Compiled by Hope Rutledge
A remarkable bald eagle followed the Eighth Wisconsin Regiment into battle serving as mascot for three years.
Where did the eagle come from?
Chief Sky, one of five sons of Thunder of Bees, Chief of the Flambeau band of Chippewa Indians, was the captor. At first, Chief Thunder of Bees was hesitant to share the account of the eagle's capture, fearing arrest. After a long counsel, the Chief agreed to bring his sons to Chippewa Falls, WI where it was arranged to have an interpreter accompany them to Eau Claire, WI, arriving on February 19, 1861.
Chief Sky's (A-ge-mah-ge-we-zhig) account of Old Abe's capture:
During sugar making time, an eagle's nest was discovered in a pine tree near the north fork of the Flambeau River, about 125 miles from Eau Claire. Chief Sky and another Indian chopped down the tree, despite the effort of the parent eagles to protect their young. When the tree fell, one of the two eaglets was injured and died. The nest was preserved, containing the surviving eaglet. A few weeks later, the eaglet was sold to Daniel McCann, from Eagle Point, for a bushel of corn.
In Chippewa Falls, McCann tried to sell the eaglet to a company in the process of recruiting, but failed.
In August of 1861, McCann brought the bird to Eau Claire.
When the eagle was around two months old, McCann offered to sell him to the 8th WI Infantry. A collection was started, but a civilian, Mr. Mills*, purchased the eagle for $5.00* and gave him to the company.
When the eagle was sworn into service, he was adorned with a breast rosette (rose shaped ornament) and a red, white and blue ribbon around his neck. On September 6, 1861, the company marched out of Eau Claire, with the eagle perched under the new banner.
It was common for soldiers to take pets along to war; there was a wild cat, a bear, badger, 2 game cocks, pelican, squirrel, raccoon, dog, and others. The most popular pet was the "Wisconsin Eagle." He was a majestic specimen, with a six and a half foot wingspan and large round, clear, intelligent eyes.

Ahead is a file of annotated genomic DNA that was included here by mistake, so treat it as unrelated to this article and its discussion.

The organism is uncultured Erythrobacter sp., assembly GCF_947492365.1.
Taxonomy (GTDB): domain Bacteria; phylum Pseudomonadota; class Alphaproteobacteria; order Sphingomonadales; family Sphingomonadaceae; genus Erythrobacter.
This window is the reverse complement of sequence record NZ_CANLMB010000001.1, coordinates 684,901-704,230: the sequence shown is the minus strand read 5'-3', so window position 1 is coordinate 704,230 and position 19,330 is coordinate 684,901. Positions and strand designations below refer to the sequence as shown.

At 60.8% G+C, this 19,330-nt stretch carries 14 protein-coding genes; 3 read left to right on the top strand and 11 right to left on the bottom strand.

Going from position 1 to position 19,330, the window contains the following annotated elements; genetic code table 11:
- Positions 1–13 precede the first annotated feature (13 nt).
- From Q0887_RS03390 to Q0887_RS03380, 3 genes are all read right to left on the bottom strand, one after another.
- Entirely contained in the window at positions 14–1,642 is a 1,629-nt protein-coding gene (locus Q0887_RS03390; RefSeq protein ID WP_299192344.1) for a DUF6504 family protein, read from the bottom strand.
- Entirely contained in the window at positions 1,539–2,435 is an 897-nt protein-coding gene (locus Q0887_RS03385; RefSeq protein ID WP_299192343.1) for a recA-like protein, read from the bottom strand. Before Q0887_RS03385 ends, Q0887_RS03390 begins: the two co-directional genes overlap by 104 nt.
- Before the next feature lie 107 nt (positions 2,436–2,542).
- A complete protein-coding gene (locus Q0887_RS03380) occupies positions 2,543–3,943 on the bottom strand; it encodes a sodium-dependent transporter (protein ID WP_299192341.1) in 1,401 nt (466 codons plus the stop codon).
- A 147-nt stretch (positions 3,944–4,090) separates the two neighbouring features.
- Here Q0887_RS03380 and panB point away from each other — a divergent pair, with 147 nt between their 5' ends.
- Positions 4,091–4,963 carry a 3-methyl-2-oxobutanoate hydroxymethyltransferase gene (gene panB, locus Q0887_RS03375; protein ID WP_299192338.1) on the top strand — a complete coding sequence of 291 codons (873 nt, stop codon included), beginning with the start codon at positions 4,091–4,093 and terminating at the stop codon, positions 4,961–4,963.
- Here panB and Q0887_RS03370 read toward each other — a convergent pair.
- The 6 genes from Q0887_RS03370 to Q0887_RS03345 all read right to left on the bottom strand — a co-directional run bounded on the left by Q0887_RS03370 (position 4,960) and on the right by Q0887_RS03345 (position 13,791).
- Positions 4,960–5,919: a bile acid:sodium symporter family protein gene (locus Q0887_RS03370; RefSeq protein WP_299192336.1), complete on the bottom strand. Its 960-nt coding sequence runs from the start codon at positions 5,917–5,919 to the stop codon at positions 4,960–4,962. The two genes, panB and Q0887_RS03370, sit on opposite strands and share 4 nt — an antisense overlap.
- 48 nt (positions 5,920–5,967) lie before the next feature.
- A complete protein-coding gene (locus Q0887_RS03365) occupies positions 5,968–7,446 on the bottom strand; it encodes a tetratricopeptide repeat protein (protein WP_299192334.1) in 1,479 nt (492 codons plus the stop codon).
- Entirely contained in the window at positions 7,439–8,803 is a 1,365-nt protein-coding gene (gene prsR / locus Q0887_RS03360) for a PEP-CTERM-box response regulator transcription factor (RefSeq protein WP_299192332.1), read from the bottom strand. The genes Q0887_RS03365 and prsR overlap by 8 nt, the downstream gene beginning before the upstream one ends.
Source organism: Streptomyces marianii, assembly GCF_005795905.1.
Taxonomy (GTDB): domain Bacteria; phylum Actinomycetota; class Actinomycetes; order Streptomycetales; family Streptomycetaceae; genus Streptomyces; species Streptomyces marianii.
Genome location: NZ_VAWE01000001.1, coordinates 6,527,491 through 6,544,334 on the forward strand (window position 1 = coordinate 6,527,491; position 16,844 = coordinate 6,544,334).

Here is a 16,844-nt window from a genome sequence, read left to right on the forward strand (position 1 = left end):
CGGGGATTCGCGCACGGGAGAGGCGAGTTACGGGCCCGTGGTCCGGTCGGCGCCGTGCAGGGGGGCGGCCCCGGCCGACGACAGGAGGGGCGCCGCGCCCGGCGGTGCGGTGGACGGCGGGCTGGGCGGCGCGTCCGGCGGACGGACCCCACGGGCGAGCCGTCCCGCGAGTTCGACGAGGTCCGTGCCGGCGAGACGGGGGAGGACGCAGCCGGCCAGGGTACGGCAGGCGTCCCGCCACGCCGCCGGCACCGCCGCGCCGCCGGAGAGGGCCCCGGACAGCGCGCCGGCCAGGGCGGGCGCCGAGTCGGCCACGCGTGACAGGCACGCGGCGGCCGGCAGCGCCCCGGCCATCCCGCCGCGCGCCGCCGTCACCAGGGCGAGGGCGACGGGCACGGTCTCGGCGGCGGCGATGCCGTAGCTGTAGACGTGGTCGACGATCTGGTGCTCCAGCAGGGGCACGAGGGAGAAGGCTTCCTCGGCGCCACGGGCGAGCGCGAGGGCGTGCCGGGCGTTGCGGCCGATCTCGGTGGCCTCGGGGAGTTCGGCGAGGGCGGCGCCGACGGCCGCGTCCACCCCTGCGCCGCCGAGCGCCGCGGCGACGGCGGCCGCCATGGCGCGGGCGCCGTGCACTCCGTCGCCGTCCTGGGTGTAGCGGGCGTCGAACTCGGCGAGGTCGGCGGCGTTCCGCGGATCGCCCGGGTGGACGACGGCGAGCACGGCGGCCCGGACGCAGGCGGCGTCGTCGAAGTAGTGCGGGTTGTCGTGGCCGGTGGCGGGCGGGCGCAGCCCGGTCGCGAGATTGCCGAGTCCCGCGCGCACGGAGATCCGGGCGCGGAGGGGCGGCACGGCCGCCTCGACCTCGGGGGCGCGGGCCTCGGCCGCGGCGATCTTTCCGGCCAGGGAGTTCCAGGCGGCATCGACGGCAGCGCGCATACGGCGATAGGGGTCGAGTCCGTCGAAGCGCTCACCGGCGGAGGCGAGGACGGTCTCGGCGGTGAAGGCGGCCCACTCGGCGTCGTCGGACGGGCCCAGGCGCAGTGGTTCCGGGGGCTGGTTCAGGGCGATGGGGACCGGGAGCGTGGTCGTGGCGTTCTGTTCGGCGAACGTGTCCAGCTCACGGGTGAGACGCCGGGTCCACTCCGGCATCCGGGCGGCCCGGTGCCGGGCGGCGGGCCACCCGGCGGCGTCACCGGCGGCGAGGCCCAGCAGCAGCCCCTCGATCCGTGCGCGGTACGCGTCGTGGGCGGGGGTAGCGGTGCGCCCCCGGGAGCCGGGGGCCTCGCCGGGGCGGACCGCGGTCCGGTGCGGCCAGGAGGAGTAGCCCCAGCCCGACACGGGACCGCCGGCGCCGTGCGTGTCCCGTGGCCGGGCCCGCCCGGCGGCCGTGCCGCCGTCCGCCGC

The next day, the company arrived in La Crosse, WI where crowds lined up to see the Chippewa Valley soldiers with a live eagle. A large sum offered to purchase the eagle was declined, with Captain Perkins stating, "The eagle belongs to the company, and no money can buy him."
On Sept. 9, 1861, the company arrived in Madison. While marching into Camp Randall, the eagle held an end of a floating flag in his beak, and then spread his wings. The eagle drew a lot of attention; thousands of visitors came to see him. It was in Madison, that Captain Perkins named the eagle, "Old Abe," in honor of Abraham Lincoln. The Eighth WI was designated the "Eagle Regiment." Quartermaster Francis L. Billings had a new perch built, with a heart shaped shield, inscribed with stars and stripes; with "8th Reg. W. V." painted along the base. There was a grooved cross-piece for a roost, with three arrows pointing outward on each end, representing the great seal. The bearer carried the perch on his left side; Abe's leg was tethered with a hemp rope sixteen to twenty feet long, but was shortened to about three feet while marching or engaging.
While in Madison, a dog joined the regiment. Abe and the dog, Frank, tolerated one another because Frank provided rabbits and other small mammals for Abe to eat. Unfortunately for Frank, one day he ventured a bit too close to Abe's meal, bringing an end of their relationship.
The Farmington, MS battle was Abe's first. On May 9, 1863, during the battle, the soldiers were ordered to lay low. Instantly, Abe wanted to join them, but Jim McGinnis, the bearer, wouldn't allow it. Finally, Abe was permitted to join the others; he flattening himself on the ground with his wings spread wide, but once the regiment stood, Abe flew back to his perch and remained until the battle ended.
Abe's first bearer, James McGinnis, became ill, so Thomas J. Hill from Eau Claire took over. Hill was clawed in the face and neck when he startled Abe while becoming entangled in bush.
Abe never forgot his tormenters. A sergeant, who had handled him roughly months earlier, was attacked and driven off as soon as Abe saw him again.